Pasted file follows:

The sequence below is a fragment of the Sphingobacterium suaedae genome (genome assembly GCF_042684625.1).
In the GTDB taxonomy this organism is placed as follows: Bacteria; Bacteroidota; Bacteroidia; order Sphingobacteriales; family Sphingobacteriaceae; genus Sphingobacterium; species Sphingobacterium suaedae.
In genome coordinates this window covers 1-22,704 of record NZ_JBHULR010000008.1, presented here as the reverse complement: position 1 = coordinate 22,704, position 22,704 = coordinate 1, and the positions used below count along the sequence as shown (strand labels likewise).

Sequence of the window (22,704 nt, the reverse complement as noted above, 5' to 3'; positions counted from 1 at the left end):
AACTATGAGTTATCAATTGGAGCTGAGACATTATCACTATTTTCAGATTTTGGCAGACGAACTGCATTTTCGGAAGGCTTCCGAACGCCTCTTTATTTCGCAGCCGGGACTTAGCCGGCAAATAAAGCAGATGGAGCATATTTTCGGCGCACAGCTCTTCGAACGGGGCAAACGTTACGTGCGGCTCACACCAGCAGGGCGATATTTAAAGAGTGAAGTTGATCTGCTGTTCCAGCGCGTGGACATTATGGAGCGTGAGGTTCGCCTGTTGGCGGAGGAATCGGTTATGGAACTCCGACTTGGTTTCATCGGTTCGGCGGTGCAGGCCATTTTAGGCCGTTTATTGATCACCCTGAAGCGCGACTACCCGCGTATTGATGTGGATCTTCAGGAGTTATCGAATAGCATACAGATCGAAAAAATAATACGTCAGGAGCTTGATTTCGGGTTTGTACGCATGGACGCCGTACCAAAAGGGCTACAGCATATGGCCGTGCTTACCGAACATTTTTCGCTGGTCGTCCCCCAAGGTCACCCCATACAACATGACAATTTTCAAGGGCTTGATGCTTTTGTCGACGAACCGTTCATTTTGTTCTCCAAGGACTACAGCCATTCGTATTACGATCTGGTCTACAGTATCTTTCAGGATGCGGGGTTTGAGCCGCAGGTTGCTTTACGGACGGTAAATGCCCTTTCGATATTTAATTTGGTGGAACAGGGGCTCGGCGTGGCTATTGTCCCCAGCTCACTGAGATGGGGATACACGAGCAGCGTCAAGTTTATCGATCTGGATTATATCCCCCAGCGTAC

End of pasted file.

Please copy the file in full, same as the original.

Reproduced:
The sequence below is a fragment of the Sphingobacterium suaedae genome (genome assembly GCF_042684625.1).
In the GTDB taxonomy this organism is placed as follows: Bacteria; Bacteroidota; Bacteroidia; order Sphingobacteriales; family Sphingobacteriaceae; genus Sphingobacterium; species Sphingobacterium suaedae.
In genome coordinates this window covers 1-22,704 of record NZ_JBHULR010000008.1, presented here as the reverse complement: position 1 = coordinate 22,704, position 22,704 = coordinate 1, and the positions used below count along the sequence as shown (strand labels likewise).

Sequence of the window (22,704 nt, the reverse complement as noted above, 5' to 3'; positions counted from 1 at the left end):
AACTATGAGTTATCAATTGGAGCTGAGACATTATCACTATTTTCAGATTTTGGCAGACGAACTGCATTTTCGGAAGGCTTCCGAACGCCTCTTTATTTCGCAGCCGGGACTTAGCCGGCAAATAAAGCAGATGGAGCATATTTTCGGCGCACAGCTCTTCGAACGGGGCAAACGTTACGTGCGGCTCACACCAGCAGGGCGATATTTAAAGAGTGAAGTTGATCTGCTGTTCCAGCGCGTGGACATTATGGAGCGTGAGGTTCGCCTGTTGGCGGAGGAATCGGTTATGGAACTCCGACTTGGTTTCATCGGTTCGGCGGTGCAGGCCATTTTAGGCCGTTTATTGATCACCCTGAAGCGCGACTACCCGCGTATTGATGTGGATCTTCAGGAGTTATCGAATAGCATACAGATCGAAAAAATAATACGTCAGGAGCTTGATTTCGGGTTTGTACGCATGGACGCCGTACCAAAAGGGCTACAGCATATGGCCGTGCTTACCGAACATTTTTCGCTGGTCGTCCCCCAAGGTCACCCCATACAACATGACAATTTTCAAGGGCTTGATGCTTTTGTCGACGAACCGTTCATTTTGTTCTCCAAGGACTACAGCCATTCGTATTACGATCTGGTCTACAGTATCTTTCAGGATGCGGGGTTTGAGCCGCAGGTTGCTTTACGGACGGTAAATGCCCTTTCGATATTTAATTTGGTGGAACAGGGGCTCGGCGTGGCTATTGTCCCCAGCTCACTGAGATGGGGATACACGAGCAGCGTCAAGTTTATCGATCTGGATTATATCCCCCAGCGTAC